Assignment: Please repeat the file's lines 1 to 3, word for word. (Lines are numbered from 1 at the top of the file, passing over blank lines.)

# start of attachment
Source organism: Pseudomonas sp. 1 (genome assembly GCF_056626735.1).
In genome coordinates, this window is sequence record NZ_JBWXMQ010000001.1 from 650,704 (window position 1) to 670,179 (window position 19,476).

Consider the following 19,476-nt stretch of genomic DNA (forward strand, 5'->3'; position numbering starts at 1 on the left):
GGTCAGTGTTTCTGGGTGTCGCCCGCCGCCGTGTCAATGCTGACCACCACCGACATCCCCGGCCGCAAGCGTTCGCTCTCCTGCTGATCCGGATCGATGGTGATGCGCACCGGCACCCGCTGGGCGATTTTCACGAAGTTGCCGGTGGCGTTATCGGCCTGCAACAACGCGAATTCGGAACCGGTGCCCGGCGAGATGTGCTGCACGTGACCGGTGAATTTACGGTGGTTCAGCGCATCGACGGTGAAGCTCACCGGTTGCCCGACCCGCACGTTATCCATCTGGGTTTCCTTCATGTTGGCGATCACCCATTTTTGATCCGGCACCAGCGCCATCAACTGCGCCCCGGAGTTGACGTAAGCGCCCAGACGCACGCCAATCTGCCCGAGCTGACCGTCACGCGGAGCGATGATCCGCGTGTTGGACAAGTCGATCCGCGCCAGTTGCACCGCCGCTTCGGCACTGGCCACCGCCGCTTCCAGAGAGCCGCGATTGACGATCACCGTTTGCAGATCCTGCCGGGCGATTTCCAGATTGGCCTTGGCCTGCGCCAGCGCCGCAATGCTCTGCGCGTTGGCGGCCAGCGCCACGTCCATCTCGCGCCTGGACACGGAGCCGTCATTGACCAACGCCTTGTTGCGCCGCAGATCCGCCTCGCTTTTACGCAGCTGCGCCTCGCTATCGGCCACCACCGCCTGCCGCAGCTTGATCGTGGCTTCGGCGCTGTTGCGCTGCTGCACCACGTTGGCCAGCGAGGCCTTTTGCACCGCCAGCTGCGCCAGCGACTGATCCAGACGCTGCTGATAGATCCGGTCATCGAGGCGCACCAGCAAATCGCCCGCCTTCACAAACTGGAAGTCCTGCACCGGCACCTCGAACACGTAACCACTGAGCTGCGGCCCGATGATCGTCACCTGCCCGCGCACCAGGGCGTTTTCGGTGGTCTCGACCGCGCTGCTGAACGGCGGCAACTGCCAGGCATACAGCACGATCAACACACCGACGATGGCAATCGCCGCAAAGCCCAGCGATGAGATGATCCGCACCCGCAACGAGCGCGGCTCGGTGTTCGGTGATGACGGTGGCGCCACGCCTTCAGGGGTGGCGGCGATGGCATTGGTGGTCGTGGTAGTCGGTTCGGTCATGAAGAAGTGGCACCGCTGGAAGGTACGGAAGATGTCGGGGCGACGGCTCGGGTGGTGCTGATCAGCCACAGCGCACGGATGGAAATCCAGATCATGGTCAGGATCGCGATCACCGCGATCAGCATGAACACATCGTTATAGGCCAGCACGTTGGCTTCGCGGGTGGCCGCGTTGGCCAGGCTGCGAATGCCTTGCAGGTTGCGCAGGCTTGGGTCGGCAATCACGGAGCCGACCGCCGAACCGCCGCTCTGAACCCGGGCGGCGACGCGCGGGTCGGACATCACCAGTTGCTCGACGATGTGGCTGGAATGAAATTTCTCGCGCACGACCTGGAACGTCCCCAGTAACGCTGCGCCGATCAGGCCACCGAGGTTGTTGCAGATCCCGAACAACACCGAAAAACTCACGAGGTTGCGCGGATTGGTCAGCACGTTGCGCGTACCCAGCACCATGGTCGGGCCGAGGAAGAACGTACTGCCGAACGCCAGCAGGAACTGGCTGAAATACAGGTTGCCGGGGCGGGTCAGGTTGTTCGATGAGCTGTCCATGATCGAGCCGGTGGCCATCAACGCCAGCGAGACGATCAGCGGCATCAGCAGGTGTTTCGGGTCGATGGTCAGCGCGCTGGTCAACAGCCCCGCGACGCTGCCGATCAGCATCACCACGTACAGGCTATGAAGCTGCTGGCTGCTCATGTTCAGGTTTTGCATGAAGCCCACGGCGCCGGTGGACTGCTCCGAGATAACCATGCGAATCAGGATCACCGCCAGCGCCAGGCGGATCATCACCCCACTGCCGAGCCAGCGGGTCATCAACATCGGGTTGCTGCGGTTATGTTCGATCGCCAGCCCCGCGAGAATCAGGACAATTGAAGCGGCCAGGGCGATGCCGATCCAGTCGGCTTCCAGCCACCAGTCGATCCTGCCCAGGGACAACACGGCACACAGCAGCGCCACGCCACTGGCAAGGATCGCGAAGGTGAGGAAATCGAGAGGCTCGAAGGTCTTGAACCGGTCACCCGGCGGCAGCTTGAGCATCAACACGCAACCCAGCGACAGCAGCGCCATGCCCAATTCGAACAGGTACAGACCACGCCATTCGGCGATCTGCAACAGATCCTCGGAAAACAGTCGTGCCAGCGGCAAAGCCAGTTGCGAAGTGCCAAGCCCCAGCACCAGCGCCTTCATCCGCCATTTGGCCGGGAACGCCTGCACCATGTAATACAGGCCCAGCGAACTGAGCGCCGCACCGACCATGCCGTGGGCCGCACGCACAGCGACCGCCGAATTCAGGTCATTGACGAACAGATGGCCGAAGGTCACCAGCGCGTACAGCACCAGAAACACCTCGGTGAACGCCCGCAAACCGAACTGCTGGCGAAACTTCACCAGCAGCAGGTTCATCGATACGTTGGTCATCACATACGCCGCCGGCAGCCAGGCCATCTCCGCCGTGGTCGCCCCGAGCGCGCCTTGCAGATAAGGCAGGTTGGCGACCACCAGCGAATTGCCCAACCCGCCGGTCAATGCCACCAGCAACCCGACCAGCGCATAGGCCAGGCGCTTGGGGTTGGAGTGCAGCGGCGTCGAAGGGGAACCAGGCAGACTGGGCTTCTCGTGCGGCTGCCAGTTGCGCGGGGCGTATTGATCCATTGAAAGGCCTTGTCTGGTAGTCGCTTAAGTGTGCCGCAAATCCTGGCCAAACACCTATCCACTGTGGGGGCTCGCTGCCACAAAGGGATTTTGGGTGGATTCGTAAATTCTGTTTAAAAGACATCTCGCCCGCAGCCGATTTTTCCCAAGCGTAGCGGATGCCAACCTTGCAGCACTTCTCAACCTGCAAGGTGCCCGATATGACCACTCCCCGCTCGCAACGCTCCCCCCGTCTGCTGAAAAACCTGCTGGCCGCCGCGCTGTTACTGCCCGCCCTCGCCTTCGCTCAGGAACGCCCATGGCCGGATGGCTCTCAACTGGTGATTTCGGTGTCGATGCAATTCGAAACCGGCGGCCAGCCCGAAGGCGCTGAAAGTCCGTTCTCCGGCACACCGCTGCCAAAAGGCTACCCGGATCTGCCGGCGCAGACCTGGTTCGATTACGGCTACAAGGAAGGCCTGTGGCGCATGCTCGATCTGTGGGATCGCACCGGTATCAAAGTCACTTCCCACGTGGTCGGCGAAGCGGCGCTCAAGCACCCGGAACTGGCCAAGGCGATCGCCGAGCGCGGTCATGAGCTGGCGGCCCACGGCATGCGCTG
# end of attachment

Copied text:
Source organism: Pseudomonas sp. 1 (genome assembly GCF_056626735.1).
In genome coordinates, this window is sequence record NZ_JBWXMQ010000001.1 from 650,704 (window position 1) to 670,179 (window position 19,476).

Consider the following 19,476-nt stretch of genomic DNA (forward strand, 5'->3'; position numbering starts at 1 on the left):